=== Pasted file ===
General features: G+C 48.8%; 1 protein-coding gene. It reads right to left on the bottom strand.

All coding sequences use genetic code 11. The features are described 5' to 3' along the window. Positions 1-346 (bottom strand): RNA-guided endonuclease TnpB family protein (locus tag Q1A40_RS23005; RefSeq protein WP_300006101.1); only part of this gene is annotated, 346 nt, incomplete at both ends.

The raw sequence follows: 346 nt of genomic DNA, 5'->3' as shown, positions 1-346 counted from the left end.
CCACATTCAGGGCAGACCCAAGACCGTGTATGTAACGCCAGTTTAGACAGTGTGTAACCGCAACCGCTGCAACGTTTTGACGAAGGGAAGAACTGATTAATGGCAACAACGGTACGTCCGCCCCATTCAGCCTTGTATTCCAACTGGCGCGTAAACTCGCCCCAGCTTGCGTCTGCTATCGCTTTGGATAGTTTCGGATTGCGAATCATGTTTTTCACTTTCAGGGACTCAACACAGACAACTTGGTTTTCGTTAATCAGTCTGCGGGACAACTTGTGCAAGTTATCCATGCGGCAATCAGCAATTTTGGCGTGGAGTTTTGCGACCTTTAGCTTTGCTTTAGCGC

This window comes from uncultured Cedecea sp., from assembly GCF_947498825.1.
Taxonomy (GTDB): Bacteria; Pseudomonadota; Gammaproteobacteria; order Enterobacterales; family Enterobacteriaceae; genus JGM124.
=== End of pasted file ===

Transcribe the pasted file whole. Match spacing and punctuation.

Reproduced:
General features: G+C 48.8%; 1 protein-coding gene. It reads right to left on the bottom strand.

All coding sequences use genetic code 11. The features are described 5' to 3' along the window. Positions 1-346 (bottom strand): RNA-guided endonuclease TnpB family protein (locus tag Q1A40_RS23005; RefSeq protein WP_300006101.1); only part of this gene is annotated, 346 nt, incomplete at both ends.

The raw sequence follows: 346 nt of genomic DNA, 5'->3' as shown, positions 1-346 counted from the left end.
CCACATTCAGGGCAGACCCAAGACCGTGTATGTAACGCCAGTTTAGACAGTGTGTAACCGCAACCGCTGCAACGTTTTGACGAAGGGAAGAACTGATTAATGGCAACAACGGTACGTCCGCCCCATTCAGCCTTGTATTCCAACTGGCGCGTAAACTCGCCCCAGCTTGCGTCTGCTATCGCTTTGGATAGTTTCGGATTGCGAATCATGTTTTTCACTTTCAGGGACTCAACACAGACAACTTGGTTTTCGTTAATCAGTCTGCGGGACAACTTGTGCAAGTTATCCATGCGGCAATCAGCAATTTTGGCGTGGAGTTTTGCGACCTTTAGCTTTGCTTTAGCGC

This window comes from uncultured Cedecea sp., from assembly GCF_947498825.1.
Taxonomy (GTDB): Bacteria; Pseudomonadota; Gammaproteobacteria; order Enterobacterales; family Enterobacteriaceae; genus JGM124.